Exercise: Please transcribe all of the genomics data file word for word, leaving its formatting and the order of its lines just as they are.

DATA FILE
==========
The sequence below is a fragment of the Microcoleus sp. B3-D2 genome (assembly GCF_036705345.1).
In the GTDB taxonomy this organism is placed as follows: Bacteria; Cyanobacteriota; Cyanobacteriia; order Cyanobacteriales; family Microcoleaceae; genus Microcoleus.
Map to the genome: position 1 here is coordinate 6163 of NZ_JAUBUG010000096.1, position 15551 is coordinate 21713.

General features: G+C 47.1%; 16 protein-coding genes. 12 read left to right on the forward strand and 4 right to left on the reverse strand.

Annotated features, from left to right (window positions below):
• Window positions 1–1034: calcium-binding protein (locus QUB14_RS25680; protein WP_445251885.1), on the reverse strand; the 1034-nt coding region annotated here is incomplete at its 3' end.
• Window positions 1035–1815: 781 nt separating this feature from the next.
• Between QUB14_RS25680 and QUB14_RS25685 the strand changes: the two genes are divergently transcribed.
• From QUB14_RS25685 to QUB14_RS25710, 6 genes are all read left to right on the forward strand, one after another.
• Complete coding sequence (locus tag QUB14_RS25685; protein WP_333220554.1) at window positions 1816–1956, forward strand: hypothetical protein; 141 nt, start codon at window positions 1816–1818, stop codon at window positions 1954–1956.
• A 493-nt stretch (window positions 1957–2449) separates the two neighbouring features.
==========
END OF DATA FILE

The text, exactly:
The sequence below is a fragment of the Microcoleus sp. B3-D2 genome (assembly GCF_036705345.1).
In the GTDB taxonomy this organism is placed as follows: Bacteria; Cyanobacteriota; Cyanobacteriia; order Cyanobacteriales; family Microcoleaceae; genus Microcoleus.
Map to the genome: position 1 here is coordinate 6163 of NZ_JAUBUG010000096.1, position 15551 is coordinate 21713.

General features: G+C 47.1%; 16 protein-coding genes. 12 read left to right on the forward strand and 4 right to left on the reverse strand.

Annotated features, from left to right (window positions below):
• Window positions 1–1034: calcium-binding protein (locus QUB14_RS25680; protein WP_445251885.1), on the reverse strand; the 1034-nt coding region annotated here is incomplete at its 3' end.
• Window positions 1035–1815: 781 nt separating this feature from the next.
• Between QUB14_RS25680 and QUB14_RS25685 the strand changes: the two genes are divergently transcribed.
• From QUB14_RS25685 to QUB14_RS25710, 6 genes are all read left to right on the forward strand, one after another.
• Complete coding sequence (locus tag QUB14_RS25685; protein WP_333220554.1) at window positions 1816–1956, forward strand: hypothetical protein; 141 nt, start codon at window positions 1816–1818, stop codon at window positions 1954–1956.
• A 493-nt stretch (window positions 1957–2449) separates the two neighbouring features.